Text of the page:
Tuesday's Book
The rumour that Desperate Dan was to be axed from the Dandy has been officially denied. It also coincided very nicely with the publication of this book: a celebration of a universally popular British cultural icon. But if he ever were to be dropped, his total weirdness would also make him quite irreplaceable.

While comic-strip heroes like Superman represent obvious dreams of wish- fulfilment, the appeal of dear old Desperate is more mysterious. Although he too is stupendously strong, more often than not this great strength lands him in trouble, with cars bouncing off him or aircraft sucked down from the sky when he draws breath. Domestically he is utterly unheroic, living alone with his Aunt Aggie and constantly scolded for his greed and bad table manners.

Uninterested in the opposite sex, his one consuming passion is exactly that: consuming. Many of his adventures end in an orgy of oral gratification in which he demolishes cow pies often bigger than himself.

Looking at his progress in The Legend of Desperate Dan, it is easy to see why he had to change after his first few appearances. Like Oliver Hardy before he teamed up with Stan Laurel, Dan started as a scowling heavy; no fun at all for young readers already with their own experience of unpleasant bigger people. But as soon as Dan's good nature appeared he became everyone's favourite uncle: contentedly unemployed and therefore always game for mini-adventures with his equally prognathic nephew, niece, or any of the other children of Cactusville.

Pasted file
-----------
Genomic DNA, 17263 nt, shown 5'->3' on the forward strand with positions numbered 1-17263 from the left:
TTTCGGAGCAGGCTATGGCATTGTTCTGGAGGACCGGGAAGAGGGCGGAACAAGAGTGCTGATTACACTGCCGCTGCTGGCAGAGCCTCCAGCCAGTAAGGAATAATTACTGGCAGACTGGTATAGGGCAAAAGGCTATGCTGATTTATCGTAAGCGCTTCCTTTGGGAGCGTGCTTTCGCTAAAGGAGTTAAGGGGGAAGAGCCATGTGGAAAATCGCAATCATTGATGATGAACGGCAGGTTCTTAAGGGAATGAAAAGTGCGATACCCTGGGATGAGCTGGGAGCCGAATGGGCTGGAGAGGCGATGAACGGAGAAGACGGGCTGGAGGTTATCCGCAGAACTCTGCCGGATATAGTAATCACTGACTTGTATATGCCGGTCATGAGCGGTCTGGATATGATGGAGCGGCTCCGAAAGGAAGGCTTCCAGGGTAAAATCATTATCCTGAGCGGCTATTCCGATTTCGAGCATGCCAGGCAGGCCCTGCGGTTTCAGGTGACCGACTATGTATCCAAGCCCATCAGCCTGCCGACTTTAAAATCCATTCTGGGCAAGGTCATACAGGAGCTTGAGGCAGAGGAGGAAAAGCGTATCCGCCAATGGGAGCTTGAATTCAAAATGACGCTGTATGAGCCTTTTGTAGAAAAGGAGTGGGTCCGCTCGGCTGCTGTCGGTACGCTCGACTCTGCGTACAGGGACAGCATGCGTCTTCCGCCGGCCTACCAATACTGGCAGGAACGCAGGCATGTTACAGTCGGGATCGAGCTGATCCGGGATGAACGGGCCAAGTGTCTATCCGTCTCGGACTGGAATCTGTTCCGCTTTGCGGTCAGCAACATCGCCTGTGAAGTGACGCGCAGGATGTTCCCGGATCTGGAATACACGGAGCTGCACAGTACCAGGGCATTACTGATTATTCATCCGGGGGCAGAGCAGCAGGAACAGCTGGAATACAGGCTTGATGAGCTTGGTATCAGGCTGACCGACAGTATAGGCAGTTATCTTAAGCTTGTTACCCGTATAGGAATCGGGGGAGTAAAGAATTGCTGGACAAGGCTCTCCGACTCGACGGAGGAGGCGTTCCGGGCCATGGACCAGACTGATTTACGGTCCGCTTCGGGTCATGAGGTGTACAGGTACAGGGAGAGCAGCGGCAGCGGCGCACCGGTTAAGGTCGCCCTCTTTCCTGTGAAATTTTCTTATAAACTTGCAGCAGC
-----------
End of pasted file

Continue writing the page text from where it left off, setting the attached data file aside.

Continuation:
This prairie town combines American scenery with British post-boxes and buses, ruled over by traditional bobbies and mayors always wearing full civic regalia. In this world of magical realism, slapstick-style, Dan is half infant and half superman.

The ever-popular fantasy he embodies of vast individual strength is made homely for young readers because, this time, it is accompanied by bathos and good humour rather than by the awe-inspiring heroics of other mythical strongmen. He is also cheap: this volume, available from newsagents rather than respectablc book shops, costs far less than other picture books the same size. Altogether, just the job for keeping children happily occupied over the holidays - including those who never normally read any book at all. With the government's current stress on literacy at any price, it's good news for everyone that Desperate Dan is still going strong as only he can.